I never had probelms with Pits, but never intended to have one, mainly because of all the negative media crap I'd read. My wife and I adopted a lab mix from a dog rescue group a couple of years back. When we took her to the vet, we were told she was a Pity Lab, with more Pit Bull characteristics than Lab. This concerned us, since we had a little girl at home. The vet explained that Pits were actually pretty good with kids and that being a good dog has more to do with how they are treated than their breed. I'm glad we listened to the vet, because not only is she a great dog, but she has opened my eyes to Pit Bulls. Between having her, the people I've met who have Pits, and the research I've done on the breed myself, I now know this is the only breed I will own from now on.
My thoughts: a dog like this (assuming she cannot be retrained/resocialized) might as well be put down. It's a crime that the owner has allowed this to occur multiple times.
Sometimes an individual dog can set another dog off (a truly dog aggressive pit bull cannot live with another dog at all; the risk to the other dog is too high), or she was feeling territorial. She sounds really dog selective, which means that only a few dogs don't set her off (which can be based on energy level or appearance or any number of other factors). It could still be territorial barrier aggression. The owner could probably take steps to lower her reactiveness, but mostly, it is a management issue.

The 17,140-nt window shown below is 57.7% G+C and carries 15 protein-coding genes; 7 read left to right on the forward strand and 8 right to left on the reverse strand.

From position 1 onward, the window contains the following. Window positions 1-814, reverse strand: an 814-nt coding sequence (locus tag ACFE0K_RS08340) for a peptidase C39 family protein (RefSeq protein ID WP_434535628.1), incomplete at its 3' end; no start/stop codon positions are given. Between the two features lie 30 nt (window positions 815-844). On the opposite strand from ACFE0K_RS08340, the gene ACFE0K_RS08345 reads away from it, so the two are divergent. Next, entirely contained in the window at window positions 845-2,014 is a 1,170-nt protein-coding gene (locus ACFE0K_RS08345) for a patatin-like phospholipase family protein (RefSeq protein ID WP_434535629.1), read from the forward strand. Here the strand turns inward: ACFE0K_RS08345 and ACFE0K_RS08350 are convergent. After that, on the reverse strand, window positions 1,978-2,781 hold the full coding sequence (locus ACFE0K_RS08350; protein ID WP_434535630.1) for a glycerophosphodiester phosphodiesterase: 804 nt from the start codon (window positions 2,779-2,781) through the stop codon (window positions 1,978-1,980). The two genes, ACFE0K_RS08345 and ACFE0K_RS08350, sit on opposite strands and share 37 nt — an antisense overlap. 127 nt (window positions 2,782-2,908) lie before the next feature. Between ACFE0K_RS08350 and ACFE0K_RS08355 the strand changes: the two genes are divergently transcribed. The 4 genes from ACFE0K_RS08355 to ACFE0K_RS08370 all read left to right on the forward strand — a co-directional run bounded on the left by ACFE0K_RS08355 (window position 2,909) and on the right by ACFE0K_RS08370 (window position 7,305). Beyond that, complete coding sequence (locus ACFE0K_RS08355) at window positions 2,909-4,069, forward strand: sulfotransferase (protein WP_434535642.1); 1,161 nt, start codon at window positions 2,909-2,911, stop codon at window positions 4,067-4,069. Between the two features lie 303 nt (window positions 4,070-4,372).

The biggest thing is, with the history of the dog, it SHOULD NOT have been allowed to happen. There should never be an occasion for the dog to 'slip out'. If you have a dog aggressive dog, you have to take steps to keep your dog and your neighbor's dogs safe. One instance is an accident, two instances are a pattern. You cannot have a dog that you cannot stop for hurting your neighbors dogs.
I was clomped by a Pekingese when I was six.
Menaced by a German shepard when I was seven.
Seen pit bulls go after other dogs while on leash and restrained accordingly.
Witnessed Boston terriers go after other small dogs.
Most dogs I've seen that are tied up outdoors are aggressive. I've now made a negative association with dogs that are tied up.
There are some breeds that I simply won't even consider getting for myself because the breed has had aggression bred into it over generations (dogs used as guard dogs).
And there are other breeds that I simply don't like.
So that leaves me with relatively few breeds to consider. I'm okay with that.
But at some point pet owners have to take responsibility for badly-behaved animals, and get off their duffs to have the animal neutered or spayed, socialized at least minimally, and leash-trained.